Memorials: Korean Comfort Women; Unit 731; China Archive publishes Japanese confessions

House of Sharing, a Korean living memorial with nine “comfort women” survivors

“Yi Ok-seon is a frail old lady with a walking frame who has difficulty speaking. But her eyes, when you meet them, are still sharp.  She says she was 15 when a Korean and a Japanese man forcibly took her to north-west China, then under Japanese control… Once in China, she says she was forced into sexual slavery for three years, in “comfort stations” set up by the Japanese military to service its troops.  She shows me old scars on her arms and legs – from being stabbed, she says.

“I felt really violated, being tricked and taken like that as a young teenager,” she says. “It was like a slaughter house there – not for animals, but for humans. Outrageous things were done.” A volunteer at the house tells me later that she sustained other injuries from that time, preventing her from bearing her own children.”

“We’re all very old. We’re dying each year, one by one. Historically speaking the war might have stopped, but for us it’s still going on, it never ended. We want the Japanese Emperor to come here, kneel before us and apologise sincerely. I think the Japanese are just waiting for us to die.”

(Lucy Williamson. Comfort Women: South Korea’s Survivors of Japanese Brothels, British Broadcasting Co., May 29, 2013; Brooks. The History of ‘Comfort Women’: A WWII Tragedy We Can’t Forget, Huffington Post, 2013)

April 2014: China submitted Unit 731 site for designation on UNESCO World Heritage List
More than 6,300 items have been collected in a drive to find evidence of the activities of Japan’s notorious Unit 731 during World War II  for a future museum.  Researchers expanded the scope of their search to all regions where Unit 731 was active. Unit 731 Crimes Exhibition Hall in Harbin has gathered 1,740 new pieces of evidence in the nationwide efforts in the past two years.

“These items represent the whole operation process of Unit 731 in research, experimentation, creation of biochemical weapons and germ warfare attacks. At least 3,000 people were killed in experiments on humans at Unit 731. Civilians and prisoners of war from China, the former Soviet Union, the Korean Peninsula and Mongolia all perished at the hands of the Japanese. The retreating Japanese invaders blew up the base when the Soviet Union army took Harbin in 1945. The exhibition hall receives more than 300,000 visitors, about 10 percent of whom are foreigners, each year.” (China Museum amasses Unit 731 evidence)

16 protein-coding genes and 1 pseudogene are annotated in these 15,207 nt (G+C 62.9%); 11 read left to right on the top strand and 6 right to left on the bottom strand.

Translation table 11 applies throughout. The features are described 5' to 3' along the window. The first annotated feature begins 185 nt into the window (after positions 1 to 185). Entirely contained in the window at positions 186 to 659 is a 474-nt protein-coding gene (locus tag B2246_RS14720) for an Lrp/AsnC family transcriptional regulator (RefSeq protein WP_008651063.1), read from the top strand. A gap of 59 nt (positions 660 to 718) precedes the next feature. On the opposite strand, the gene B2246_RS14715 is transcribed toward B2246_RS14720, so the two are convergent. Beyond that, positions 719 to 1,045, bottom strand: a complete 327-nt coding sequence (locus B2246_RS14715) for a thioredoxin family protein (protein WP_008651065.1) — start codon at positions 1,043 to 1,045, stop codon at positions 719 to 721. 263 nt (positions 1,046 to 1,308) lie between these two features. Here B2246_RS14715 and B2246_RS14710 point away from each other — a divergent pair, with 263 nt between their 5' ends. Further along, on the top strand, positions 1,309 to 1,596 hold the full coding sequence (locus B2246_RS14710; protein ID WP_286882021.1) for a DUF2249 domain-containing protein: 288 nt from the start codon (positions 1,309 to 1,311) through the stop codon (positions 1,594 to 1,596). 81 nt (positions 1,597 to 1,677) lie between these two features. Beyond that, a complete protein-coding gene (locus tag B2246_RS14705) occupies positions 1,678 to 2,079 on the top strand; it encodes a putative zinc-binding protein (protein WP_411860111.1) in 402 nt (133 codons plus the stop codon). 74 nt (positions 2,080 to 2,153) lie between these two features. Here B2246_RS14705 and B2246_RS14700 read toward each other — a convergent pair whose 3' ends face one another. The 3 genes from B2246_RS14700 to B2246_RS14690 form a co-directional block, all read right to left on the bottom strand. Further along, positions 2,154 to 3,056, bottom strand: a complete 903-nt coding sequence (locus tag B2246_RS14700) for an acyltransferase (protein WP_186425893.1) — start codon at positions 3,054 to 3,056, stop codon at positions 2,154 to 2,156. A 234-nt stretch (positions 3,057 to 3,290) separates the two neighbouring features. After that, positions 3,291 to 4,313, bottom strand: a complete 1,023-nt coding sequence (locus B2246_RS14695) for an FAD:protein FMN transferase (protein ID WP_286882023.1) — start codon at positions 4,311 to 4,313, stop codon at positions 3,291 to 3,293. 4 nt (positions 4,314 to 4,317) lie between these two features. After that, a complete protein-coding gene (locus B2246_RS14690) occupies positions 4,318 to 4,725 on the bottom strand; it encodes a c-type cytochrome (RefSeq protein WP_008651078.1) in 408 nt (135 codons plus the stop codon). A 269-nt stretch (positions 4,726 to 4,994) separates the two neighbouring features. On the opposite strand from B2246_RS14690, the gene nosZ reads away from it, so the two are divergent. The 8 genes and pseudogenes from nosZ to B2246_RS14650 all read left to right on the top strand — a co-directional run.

In 2014, China’s State Archive Administration (SAA) announced the release of the full texts of confessions by 45 Japanese war criminals on. One is released online every day. About 1,100 Japanese war criminals were held in custody in China between 1950 and 1956, and 45 stood military trials at the Supreme People’s Court. It has been publishing one confession a day since July 3, 2014 — there have been 45 confessions by Japanese war criminal. Tsutomu Nagashima, a military commander, who is said to have ordered his troops to kill nearly 1,000 civilians between April 1942 and July 1945, stated in his confession:

“Besides shooting, other extremely cruel killing methods such as bayoneting, hacking, beheading, exploding, burning, hanging and sending to gas chamber were also used during the battles” (South China Morning Post, 2014; short videoInternational Business Times 2014).

Visitors’ to the much expanded Harbin museum exhibiting Unit 731 War Crimes comments:

“it was an absolute eye opener, we are all very aware of the holocaust in Europe and are not so aware of what was happening in China during WW2. An absolute education and a must visit if you are in the area. It explains a lot about current relationships in the Far East.”

“As a student of History I wonder how the free world would punish and condem the Axis powers of war crime and ignore what the Japanese did to the people of China. I now know that the United States Government ignored what took place in China.What was done here was used to faclitate my own governments advance in inhuman treatment of our fellow humans in the world. We as Americans are as guilty as those that built and used the concentration camps. I am ashamed.”